Move to swiss roll?
I need advice from some Americans. Having been off cakes for over a year because of a temporary gluten intolerance (now overcome) and a strict nutritionist who doesn't allow sugar or refined wheat flour, I finally made a swiss roll a few days ago. It turned out so well that I then thought of contributing to the swiss roll article, finding out if it had a photo, and if not, making another swiss roll and uploading the photo. I looked at swiss roll, and found that it was a redirect to jelly roll, which seems (I hadn't known this) to have some kind of sexual meaning. In fact, most of the article was devoted to the sexual meaning, and only three lines to the cake.
I really think that a picture of my beautiful swiss roll would be out of place in the article as it now stands, and I'd like to start an article on swiss roll, with a photo and some background information, leaving out all the sexual stuff. But the article gives me the impression that "jelly roll" is what a swiss roll is always or nearly always called in the US. I've actually never heard of jelly roll (with either meaning), but I know that Wikipedia discourages changes from British English to American or from American English to British, unless there's a very good reason. Generally, we should stick to whichever one was in the article first. I'm not comfortable with "jelly", anyway, as a swiss roll can be filled with lots of different things. The one I recently made had lemon curd in it.
Although the cake meaning comes before the sexual meaning in the article, the balance suggests that the sexual meaning is the main one. In my experience, when a non-sexual word has an alternative meaning that is sexual, people stop using it in the original meaning. Very few people use the word "gay" to mean anything other than homosexual, now. They use "lively", "cheerful", etc. And when I was a little girl, I always used a rubber at school, to rub out any mistakes I had made with my pencil. The word "rubber" is not used for a contraceptive device in Ireland, but Irish people who have lived in America for a while come back to Ireland and ask to borrow an eraser, because they don't seem comfortable calling it a rubber. If jelly roll really does have a common sexual meaning, I would expect that more and more Americans would start calling the cake a "swiss roll".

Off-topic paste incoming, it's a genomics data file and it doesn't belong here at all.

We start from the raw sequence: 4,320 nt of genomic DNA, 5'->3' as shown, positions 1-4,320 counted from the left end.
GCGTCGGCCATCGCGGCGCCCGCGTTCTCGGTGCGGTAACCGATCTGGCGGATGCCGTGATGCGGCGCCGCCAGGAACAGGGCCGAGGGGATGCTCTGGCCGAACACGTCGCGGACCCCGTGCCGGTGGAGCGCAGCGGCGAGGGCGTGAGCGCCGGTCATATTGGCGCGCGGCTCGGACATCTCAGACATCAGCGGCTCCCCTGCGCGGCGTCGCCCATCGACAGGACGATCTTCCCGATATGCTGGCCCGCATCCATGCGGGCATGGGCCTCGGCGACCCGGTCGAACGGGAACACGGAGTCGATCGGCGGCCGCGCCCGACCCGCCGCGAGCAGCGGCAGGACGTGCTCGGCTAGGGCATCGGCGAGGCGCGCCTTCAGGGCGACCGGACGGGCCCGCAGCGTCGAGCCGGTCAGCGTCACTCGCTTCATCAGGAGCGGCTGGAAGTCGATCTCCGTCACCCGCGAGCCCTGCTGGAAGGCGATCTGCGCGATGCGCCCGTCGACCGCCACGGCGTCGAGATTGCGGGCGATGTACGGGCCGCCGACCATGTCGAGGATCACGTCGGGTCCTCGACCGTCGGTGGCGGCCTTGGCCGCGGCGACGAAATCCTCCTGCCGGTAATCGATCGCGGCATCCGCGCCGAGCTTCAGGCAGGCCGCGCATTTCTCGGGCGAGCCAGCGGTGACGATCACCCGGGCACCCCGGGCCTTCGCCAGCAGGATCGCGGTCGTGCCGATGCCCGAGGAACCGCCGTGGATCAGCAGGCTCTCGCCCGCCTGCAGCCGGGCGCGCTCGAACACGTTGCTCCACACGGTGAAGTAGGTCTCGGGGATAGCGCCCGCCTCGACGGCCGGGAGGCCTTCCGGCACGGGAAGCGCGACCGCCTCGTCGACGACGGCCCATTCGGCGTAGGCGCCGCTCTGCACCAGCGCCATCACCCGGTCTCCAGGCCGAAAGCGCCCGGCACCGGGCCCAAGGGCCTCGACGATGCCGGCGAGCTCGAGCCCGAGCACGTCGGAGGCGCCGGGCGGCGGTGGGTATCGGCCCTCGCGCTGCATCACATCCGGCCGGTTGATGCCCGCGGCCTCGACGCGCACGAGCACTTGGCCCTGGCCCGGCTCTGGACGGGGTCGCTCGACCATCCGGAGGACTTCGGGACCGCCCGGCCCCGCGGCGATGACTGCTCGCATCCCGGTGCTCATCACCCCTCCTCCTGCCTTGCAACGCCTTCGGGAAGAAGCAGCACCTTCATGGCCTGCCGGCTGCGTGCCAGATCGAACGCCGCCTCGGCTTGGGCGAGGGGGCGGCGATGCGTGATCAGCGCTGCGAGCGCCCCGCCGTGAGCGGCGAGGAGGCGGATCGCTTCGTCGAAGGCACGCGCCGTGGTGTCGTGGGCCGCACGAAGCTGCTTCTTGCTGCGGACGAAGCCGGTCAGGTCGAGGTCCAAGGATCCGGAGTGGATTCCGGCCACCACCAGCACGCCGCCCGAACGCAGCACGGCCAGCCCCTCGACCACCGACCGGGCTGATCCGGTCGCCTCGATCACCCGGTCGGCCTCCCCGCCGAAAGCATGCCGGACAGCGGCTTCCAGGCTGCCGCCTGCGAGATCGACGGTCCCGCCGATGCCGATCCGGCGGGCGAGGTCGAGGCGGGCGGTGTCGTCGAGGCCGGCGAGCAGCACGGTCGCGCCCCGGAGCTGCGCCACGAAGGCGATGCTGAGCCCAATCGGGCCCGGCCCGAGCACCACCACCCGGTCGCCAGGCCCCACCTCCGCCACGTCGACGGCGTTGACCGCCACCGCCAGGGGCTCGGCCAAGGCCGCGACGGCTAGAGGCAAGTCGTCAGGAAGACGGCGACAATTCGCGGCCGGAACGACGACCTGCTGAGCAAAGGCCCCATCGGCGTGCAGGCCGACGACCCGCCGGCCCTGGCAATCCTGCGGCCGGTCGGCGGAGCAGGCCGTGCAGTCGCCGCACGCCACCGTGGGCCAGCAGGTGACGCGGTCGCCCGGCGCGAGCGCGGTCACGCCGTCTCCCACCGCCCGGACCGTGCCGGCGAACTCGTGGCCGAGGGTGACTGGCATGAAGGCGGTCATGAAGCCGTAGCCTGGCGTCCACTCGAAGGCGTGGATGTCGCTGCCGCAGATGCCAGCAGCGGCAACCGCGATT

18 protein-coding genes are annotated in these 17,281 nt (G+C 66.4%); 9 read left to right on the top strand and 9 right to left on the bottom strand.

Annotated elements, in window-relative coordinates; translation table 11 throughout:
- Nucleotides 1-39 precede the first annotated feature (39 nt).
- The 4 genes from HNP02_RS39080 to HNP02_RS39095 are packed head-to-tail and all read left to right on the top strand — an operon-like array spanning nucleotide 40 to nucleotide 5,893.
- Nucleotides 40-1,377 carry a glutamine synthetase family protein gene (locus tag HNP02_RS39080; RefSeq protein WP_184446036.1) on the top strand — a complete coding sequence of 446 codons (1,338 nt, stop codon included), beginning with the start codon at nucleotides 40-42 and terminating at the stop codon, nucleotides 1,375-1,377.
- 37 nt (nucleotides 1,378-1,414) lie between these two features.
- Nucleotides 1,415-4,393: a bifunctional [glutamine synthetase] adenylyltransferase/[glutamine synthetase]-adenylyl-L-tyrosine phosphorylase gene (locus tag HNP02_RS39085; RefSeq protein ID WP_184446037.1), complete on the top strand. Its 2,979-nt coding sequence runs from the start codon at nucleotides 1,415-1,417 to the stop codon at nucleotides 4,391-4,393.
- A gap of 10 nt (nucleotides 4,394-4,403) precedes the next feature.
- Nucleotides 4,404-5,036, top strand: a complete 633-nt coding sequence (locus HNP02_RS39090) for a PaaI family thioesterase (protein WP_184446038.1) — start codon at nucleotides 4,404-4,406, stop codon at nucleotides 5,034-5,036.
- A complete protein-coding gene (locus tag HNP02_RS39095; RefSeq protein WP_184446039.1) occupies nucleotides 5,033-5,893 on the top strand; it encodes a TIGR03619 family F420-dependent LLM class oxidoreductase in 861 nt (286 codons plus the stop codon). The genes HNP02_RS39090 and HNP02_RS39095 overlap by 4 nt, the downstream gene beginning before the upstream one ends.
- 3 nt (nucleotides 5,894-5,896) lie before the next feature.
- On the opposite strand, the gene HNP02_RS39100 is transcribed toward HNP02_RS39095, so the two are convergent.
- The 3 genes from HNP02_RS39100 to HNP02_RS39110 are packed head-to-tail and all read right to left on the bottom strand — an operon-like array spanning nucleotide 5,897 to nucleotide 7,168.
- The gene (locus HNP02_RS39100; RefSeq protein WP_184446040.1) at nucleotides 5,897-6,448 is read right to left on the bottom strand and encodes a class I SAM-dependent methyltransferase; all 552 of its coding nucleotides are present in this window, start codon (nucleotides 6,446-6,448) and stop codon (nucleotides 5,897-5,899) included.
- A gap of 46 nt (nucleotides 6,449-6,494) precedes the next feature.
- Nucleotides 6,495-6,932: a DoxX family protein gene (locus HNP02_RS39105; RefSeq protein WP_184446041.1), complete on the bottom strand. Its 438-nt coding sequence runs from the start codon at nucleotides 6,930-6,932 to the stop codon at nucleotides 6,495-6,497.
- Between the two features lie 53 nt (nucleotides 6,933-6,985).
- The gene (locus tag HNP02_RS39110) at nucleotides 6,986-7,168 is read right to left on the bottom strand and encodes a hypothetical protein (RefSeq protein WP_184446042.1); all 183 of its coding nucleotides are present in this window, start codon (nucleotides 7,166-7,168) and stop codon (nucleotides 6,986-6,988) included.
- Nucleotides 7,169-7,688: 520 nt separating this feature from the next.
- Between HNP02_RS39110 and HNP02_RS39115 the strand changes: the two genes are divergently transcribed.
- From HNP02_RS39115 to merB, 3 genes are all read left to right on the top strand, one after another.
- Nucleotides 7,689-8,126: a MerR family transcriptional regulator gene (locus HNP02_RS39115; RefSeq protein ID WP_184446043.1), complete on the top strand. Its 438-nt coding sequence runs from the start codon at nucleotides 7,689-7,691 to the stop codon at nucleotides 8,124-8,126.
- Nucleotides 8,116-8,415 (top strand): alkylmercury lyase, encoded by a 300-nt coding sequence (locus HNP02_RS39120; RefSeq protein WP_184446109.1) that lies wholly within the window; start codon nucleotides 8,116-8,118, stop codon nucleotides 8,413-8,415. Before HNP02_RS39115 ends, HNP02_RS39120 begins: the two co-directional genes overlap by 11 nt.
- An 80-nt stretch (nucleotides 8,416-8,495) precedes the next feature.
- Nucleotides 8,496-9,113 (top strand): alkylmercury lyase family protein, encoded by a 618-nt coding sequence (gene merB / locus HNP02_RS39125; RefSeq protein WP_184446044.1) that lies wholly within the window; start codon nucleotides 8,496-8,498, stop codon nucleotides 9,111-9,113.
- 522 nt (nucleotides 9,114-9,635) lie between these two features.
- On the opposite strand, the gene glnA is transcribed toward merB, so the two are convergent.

Anyway, I came to this article, because I wanted to write something about a cake! I'd like suggestions as to whether or not it would be justifiable to shorten the sexual content and move the article to "swiss roll", or whether I should start a new article on swiss roll, leave all the sexual stuff in the jelly roll article, and mention that the term is also used for swiss roll (which would be wiki-linked).
- I think the best bet is to make a separate article on the confection. In the US, we have a "Swiss roll," which is the same thing, but with Twinkies-like frosting in the layers and never jam/jelly. In general, the term "Swiss roll" is devoted solely to this treat (marketed by Little Debbie). I think making that a separate article is a good idea. Break the redirect. Also, I think that a jelly roll in the US is a pretty rare thing to make but always has jam/jelly in it. On the other hand, "Jelly roll" is such an uncommon meaning that the sexual slang has almost precluded people making the treat, and the sexual slang has some justification, as it was important for the evolution of ragtime music (Jelly Roll Morton).
- So, a single line at the top of the new Swiss roll article saying, "In the United States, some forms of Swiss roll are known as a Jelly roll" ought to do it. Geogre 12:23, 24 June 2006 (UTC)
- I don't think it would be bad to have an article that talked about both the dessert and the sexual meaning, but if Swiss rolls are a broader category than jelly rolls, it might be good to have the main food discussion there and have references going both ways. It would still be good to have a picture of an actual jelly roll on the jelly roll page, though. Nareek 14:27, 24 June 2006 (UTC)
- I think  is a jelly roll. However, no doubt because of the obsene associations, the company is pretty careful not to use the term. Geogre 15:59, 24 June 2006 (UTC)
- This  is Hormel's illustration, and it's very nice, although I'm sure it's not free. Geogre 16:05, 24 June 2006 (UTC)
I've started the swiss roll article, and have obviously cancelled the redirect. I've moved the cake-related information from the jelly roll article, and have added to the top: For information about the term "jelly roll", please see Jelly roll. I've also inserted: "A jam swiss roll is sometimes known as a jam roll, or, in the United States, a jelly roll."